Next, the acid treatment with an acid for allowing the acid to act on the surface of the conductive base was performed by immersing the base material washed as such in an activation bath filled with sulfuric acid having a pH of 0.5 at a liquid temperature of 30° C. for 1 minute. Thereafter, washing with water was repeated 3 times.

Then, on the base material having been processed as described above, the step of forming an Sn layer made of Sn by electroplating was performed. Specifically, the base material having been processed as described above was immersed in a plating bath of the continuous plating apparatus, the base material itself was used as a cathode while Sn was used as an anode, and the plating bath of the continuous plating apparatus was filled with 350 g/l of tin (Sn) methanesulfonate and 50 cc/l of an additive (trade name: Metasu SBS (produced by Yuken Industry Co., Ltd.)) to perform electroplating under the conditions of a liquid temperature of 35° C., pH 0.5 and a current density of 4 A/dm2 for 2 minutes to obtain the base material having the Sn layer formed on the conductive base.

Subsequently, the step of forming an Sn—Ag—Cu ternary alloy thin-film on the Sn layer was performed by still immersing the base material having the Sn layer formed as described above in the plating bath of the continuous plating apparatus so as to perform electroplating. Specifically, the base material having the Sn layer formed thereon was used as a cathode while an electrode made of Ti having its surface coated with Pt was used as an anode, and the plating bath of the continuous plating apparatus was filled with 260 g/l of an Sn compound (tin (Sn) methanesulfonate), 10 g/l of an Ag compound (silver (Ag) methanesulfonate), 2.5 g/l of a Cu compound (copper (Cu) methanesulfonate), 100 g/l (10 parts by mass relative to 1 part by mass of the Ag compound) of a polymerized phosphate-based chelating agent (potassium polyphosphate (KH)n+2PnO3n+1, molecular weight: 57.1+80n, n=5-11) as an inorganic chelating agent, 25 g/l (10 parts by mass relative to 1 part by mass of the Cu compound) of a porphyrin (tetranaphtyl porphyrin) as an organic chelating agent, and 30 ccA of an additive (polyethylene glycol) to perform electroplating under the conditions of a liquid temperature of 30° C., pH 0.5 and a current density of 4 A/dm2 for 0.5 minutes to form the Sn—Ag—Cu ternary alloy thin-film on the Sn layer. After this, washing with water was performed 4 times, and drip-drying with air and drying with hot air of 70° C. for 2 minutes were performed. Thus, with the base material having the Sn layer thus formed on the conductive base, an article of the present invention was obtained having the Sn—Ag—Cu ternary alloy thin-film formed on the Sn layer.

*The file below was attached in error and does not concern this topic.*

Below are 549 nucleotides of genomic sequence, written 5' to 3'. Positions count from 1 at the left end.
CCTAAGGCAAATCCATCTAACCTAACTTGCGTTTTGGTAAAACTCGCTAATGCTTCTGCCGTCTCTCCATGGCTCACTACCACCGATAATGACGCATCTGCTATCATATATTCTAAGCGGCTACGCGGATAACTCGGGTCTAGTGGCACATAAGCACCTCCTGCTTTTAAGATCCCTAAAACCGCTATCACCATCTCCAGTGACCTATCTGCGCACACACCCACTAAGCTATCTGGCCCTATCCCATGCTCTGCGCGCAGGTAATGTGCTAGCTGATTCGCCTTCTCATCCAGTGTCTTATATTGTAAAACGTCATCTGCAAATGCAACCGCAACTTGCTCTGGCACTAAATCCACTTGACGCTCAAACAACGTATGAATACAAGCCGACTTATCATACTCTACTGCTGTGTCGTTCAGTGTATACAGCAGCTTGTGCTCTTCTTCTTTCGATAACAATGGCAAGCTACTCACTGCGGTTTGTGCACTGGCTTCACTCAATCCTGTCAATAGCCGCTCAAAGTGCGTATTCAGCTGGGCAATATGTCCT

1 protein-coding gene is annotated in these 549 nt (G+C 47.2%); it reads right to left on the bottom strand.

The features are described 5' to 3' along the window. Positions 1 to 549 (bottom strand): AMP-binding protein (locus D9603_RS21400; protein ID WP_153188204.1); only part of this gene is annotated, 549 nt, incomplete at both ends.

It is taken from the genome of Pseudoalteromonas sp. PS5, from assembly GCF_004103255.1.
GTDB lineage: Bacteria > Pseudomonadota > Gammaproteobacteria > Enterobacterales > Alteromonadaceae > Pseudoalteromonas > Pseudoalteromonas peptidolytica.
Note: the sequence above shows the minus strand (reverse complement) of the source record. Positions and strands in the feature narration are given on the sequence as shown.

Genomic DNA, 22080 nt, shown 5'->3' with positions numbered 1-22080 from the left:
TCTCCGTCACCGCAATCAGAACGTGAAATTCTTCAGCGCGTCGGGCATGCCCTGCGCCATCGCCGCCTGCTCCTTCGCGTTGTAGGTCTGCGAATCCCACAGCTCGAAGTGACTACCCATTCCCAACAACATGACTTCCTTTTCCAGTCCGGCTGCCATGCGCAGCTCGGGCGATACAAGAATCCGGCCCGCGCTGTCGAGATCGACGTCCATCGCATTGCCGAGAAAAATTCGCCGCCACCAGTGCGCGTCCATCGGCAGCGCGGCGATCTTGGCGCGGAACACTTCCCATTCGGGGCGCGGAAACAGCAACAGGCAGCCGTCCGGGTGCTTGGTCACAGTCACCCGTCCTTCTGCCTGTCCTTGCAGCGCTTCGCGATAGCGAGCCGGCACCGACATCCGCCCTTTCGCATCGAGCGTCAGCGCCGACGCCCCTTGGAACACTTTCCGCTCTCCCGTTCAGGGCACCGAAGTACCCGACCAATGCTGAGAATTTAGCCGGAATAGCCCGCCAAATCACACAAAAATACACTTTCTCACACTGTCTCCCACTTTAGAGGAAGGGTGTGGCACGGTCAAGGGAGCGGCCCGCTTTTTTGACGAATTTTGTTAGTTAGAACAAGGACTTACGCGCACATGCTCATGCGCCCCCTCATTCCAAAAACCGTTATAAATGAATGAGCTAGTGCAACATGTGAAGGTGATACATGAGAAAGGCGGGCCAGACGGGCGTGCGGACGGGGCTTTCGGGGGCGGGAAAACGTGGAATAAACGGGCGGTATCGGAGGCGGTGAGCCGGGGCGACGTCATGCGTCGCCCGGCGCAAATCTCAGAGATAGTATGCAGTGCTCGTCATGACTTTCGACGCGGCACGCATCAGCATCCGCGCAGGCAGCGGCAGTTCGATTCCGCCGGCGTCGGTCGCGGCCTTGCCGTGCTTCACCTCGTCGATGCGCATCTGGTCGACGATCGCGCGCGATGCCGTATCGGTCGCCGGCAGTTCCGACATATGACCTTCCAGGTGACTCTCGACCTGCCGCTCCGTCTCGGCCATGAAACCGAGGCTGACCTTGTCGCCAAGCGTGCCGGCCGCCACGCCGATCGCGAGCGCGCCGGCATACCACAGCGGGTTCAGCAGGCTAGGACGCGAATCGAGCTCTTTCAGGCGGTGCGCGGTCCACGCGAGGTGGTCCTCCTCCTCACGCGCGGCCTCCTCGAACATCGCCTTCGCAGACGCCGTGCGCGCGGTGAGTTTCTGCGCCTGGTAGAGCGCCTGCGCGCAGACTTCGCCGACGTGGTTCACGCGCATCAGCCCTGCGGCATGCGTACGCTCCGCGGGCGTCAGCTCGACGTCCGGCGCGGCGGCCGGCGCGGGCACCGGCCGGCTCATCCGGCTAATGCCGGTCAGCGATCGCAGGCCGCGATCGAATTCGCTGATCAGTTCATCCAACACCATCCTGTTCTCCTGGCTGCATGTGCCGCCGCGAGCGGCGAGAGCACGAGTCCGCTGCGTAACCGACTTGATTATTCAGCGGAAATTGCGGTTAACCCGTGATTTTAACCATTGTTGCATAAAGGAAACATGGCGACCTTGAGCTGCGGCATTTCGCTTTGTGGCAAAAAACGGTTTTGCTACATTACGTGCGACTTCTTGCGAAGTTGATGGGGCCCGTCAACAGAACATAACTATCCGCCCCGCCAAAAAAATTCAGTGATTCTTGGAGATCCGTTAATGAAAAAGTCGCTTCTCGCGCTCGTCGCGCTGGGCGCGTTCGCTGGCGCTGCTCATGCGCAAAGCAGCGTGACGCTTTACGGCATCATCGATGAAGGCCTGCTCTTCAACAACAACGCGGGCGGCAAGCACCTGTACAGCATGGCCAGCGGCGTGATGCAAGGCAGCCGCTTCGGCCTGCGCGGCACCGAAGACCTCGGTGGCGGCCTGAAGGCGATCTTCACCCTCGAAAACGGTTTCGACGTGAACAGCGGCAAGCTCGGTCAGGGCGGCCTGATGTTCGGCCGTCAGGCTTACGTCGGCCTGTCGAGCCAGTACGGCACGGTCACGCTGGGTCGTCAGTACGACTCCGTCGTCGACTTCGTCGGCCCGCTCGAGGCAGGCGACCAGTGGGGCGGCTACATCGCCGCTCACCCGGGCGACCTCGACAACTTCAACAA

For the article obtained as such, samples were taken at points of 10 m and 90 m from an end thereof, and cross sections thereof were cut using the FIB apparatus to measure the thicknesses thereof. As a result, the Sn layer had a thickness of 4 μm and the Sn—Ag—Cu ternary alloy thin-film had a thickness of 1 μm and the thickness was uniform.

In addition, the alloy ratio of the Sn—Ag—Cu ternary alloy thin-film measured using the EPMA was 96 mass % of Sn, 3.6 mass % of Ag and 0.4 mass % of Cu. The melting point of the Sn—Ag—Cu ternary alloy thin-film was 215° C. and thus good solderability was shown. Further, the Sn—Ag—Cu ternary alloy thin-film was formed to have a fine granular crystalline state (particle size: 1 to 3 μm) as compared with a thin film made of Sn alone.